Steps to a HealthierUS - PREVENTION Report
Volume 20: Issue 2  Winter 2006

Health Information for Seniors: The Internet's Expanding Role

Focus

In recent years, the Internet has revolutionized the way many Americans get information, making a vast array of resources available at the click of a mouse. In turn, the Internet is an important tool for increasing America's health literacy—the degree to which individuals have the capacity to obtain, process, and understand basic health information and services needed to make appropriate health decisions. A major segment of the nation's population, however—and one with many members who want and need accurate information about health and health benefits—has not taken advantage of this unprecedented new resource.

Although approximately one-half of Americans age 65 and older know that information on health, health care, government benefits, medications, news, commerce, and much more is available on the Internet, only a minority of this age group seek information online (the PEW Internet & American Life Project; http://www.pewinternet.org). Lack of knowledge about the Internet's possibilities and uses, along with a lack of Internet access and computer skills, are obstacles for many seniors. Cognitive and motor impairments, which become more common as people age, create additional barriers.

The Unwired Majority

Five years from now, as the first members of the Baby Boom generation reach age 65, the number of Internet-savvy seniors will start to rise sharply. At present, however, Internet use among seniors remains markedly lower than among other American age groups. According to a 2004 survey by the Kaiser Family Foundation, only 42 percent of those currently age 65 and older have ever used a computer, only 31 percent have ever gone online, and only 33 percent have Internet access at home.

Senior Internet users, furthermore, are not representative of the entire age group, and, in comparison to nonusers, are more likely to have attended college, to have above-average incomes, and to be white. Seniors with low incomes, who belong to racial and ethnic minorities or who live in rural areas, are the least likely to use the Internet. In 2003, for example, only 11 percent of African Americans age 65 and older reported any online experience, as opposed to 22 percent of white seniors. The cyber-savvy are also more likely to be male than female. Although the numbers of male and female seniors who use the Internet are about equal, older women greatly outnumber men in the general population.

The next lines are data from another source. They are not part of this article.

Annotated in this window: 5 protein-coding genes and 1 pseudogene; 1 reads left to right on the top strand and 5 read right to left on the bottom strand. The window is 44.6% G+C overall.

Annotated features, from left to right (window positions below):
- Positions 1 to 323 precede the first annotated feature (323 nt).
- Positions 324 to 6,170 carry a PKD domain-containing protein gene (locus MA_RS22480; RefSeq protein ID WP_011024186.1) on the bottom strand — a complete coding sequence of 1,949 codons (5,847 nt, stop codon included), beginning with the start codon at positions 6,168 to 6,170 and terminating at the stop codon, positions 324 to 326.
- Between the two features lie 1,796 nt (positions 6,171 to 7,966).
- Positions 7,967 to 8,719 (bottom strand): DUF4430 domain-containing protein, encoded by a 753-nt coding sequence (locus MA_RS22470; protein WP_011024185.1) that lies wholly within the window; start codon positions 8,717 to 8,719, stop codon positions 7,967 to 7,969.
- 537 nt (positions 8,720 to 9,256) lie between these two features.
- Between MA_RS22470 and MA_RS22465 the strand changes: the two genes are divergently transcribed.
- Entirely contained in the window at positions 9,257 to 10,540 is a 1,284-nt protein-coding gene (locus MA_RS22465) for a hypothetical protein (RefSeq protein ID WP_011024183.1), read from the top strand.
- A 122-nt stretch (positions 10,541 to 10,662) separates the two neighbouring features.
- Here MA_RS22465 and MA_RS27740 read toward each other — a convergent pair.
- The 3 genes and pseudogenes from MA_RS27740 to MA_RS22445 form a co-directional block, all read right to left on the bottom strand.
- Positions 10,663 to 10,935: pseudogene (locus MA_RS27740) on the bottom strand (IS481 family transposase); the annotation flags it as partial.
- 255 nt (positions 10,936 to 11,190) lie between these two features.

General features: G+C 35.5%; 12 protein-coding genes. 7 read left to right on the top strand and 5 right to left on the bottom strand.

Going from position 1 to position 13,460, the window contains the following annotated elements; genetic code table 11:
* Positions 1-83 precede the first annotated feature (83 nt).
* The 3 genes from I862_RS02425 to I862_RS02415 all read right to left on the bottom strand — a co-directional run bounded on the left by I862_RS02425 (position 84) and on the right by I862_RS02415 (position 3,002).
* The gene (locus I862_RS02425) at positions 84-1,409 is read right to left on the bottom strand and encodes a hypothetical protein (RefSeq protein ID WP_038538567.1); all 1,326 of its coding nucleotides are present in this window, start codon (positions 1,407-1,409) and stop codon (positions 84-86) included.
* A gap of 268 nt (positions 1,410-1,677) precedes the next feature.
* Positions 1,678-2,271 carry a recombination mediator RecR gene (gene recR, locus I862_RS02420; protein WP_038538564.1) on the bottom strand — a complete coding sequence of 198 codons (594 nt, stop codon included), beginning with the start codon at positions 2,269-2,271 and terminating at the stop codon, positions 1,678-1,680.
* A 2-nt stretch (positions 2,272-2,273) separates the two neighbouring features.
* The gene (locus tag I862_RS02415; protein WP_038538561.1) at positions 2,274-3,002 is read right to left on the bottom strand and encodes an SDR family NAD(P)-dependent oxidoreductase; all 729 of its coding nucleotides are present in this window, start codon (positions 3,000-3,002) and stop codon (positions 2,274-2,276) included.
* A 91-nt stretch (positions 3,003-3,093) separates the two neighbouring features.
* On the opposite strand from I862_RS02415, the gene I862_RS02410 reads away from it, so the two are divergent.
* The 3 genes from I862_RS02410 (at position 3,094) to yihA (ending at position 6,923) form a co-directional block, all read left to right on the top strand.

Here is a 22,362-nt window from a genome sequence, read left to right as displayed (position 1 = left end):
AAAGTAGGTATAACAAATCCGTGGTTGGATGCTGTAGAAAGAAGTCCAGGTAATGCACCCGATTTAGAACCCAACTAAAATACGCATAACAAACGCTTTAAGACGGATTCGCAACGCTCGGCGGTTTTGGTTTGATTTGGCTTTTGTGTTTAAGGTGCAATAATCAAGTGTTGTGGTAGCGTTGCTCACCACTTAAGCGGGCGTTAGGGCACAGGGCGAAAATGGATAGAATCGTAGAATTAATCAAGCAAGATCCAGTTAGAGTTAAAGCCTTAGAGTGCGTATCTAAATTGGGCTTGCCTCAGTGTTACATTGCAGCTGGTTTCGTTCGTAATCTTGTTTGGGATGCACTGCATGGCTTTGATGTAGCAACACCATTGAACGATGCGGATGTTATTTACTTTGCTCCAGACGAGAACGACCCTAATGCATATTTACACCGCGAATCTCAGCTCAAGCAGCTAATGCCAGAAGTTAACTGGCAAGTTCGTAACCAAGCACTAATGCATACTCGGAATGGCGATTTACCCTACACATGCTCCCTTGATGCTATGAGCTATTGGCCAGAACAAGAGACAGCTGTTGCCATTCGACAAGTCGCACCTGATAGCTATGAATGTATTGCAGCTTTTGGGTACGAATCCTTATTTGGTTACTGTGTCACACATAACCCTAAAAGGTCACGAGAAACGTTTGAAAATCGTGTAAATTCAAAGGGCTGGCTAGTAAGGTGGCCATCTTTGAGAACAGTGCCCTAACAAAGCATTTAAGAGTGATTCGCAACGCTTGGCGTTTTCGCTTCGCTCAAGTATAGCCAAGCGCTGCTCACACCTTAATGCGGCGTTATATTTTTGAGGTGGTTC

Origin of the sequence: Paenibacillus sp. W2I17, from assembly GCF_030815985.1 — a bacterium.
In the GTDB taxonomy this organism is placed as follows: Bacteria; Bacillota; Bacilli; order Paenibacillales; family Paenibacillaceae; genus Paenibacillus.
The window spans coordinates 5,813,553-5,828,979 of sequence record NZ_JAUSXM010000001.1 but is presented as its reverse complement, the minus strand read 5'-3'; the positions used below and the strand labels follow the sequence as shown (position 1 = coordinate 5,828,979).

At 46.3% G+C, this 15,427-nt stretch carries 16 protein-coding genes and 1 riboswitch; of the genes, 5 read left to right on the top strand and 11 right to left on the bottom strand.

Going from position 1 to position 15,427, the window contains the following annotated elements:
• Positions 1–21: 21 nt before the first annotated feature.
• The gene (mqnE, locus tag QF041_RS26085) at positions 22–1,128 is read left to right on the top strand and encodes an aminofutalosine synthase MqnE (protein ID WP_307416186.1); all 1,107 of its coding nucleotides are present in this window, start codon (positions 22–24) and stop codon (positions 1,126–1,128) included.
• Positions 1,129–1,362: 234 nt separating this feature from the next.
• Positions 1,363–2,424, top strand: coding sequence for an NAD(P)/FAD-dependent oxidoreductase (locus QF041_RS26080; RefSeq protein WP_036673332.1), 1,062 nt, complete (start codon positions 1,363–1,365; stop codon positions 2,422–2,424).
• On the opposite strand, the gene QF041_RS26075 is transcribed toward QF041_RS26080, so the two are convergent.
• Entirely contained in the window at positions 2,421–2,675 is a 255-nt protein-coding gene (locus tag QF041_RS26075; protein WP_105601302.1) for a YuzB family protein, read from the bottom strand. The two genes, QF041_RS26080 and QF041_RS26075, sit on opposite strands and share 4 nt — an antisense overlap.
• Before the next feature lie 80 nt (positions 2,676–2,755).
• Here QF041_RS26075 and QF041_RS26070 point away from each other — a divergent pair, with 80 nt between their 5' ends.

Those seniors who do go online overwhelmingly log on from home using dial-up connections. More than one-half of younger Americans who surf the Internet, on the other hand, go online at work, and nearly one-half of them use broadband connections at home.

Dial-up connections complicate navigation of many Web sites and online features, making it difficult, if not impossible, to download large files and documents. Because of dial-up's lower speed, forms and applications are also more likely to time out, an especially significant and frustrating problem for seniors, who often need more time than younger persons to respond to prompts or fill in answers. Because older persons may take longer to navigate systems designed by and for young people, they may lose forms in the middle of carefully filling in information.

Many people experience declines in their vision, manual dexterity, memory, and cognitive abilities as they age, and these disabilities also add to older users' frustrations with the Internet. Print that is too small or not sufficiently readable, page layouts that are unclear or lack sufficient contrast, and backgrounds that distract may make accessing information difficult. Web sites with complicated or deep organizational structures or unclear links may make navigation difficult for people who are unfamiliar with the Web or have cognitive or memory deficits. Reduced dexterity may prevent users from double-clicking or pointing with precision in drop-down menus and other small spaces. In addition to technical problems, inexperience and lack of overall understanding of how computers and the Internet work add to the difficulties that can make using the Internet too intimidating for many older people.

A More Senior-Friendly Web

As a result of these challenges, 8 in 10 of today's seniors who have not yet used the Internet do not think they ever will. Those who rarely or never go online cite never having learned how and the fact that computers are "too complicated" as major obstacles. Many of them, furthermore, do not know any Internet users. Seniors with low general literacy or with low health literacy face additional barriers to using the Web or succeeding in finding useful health information.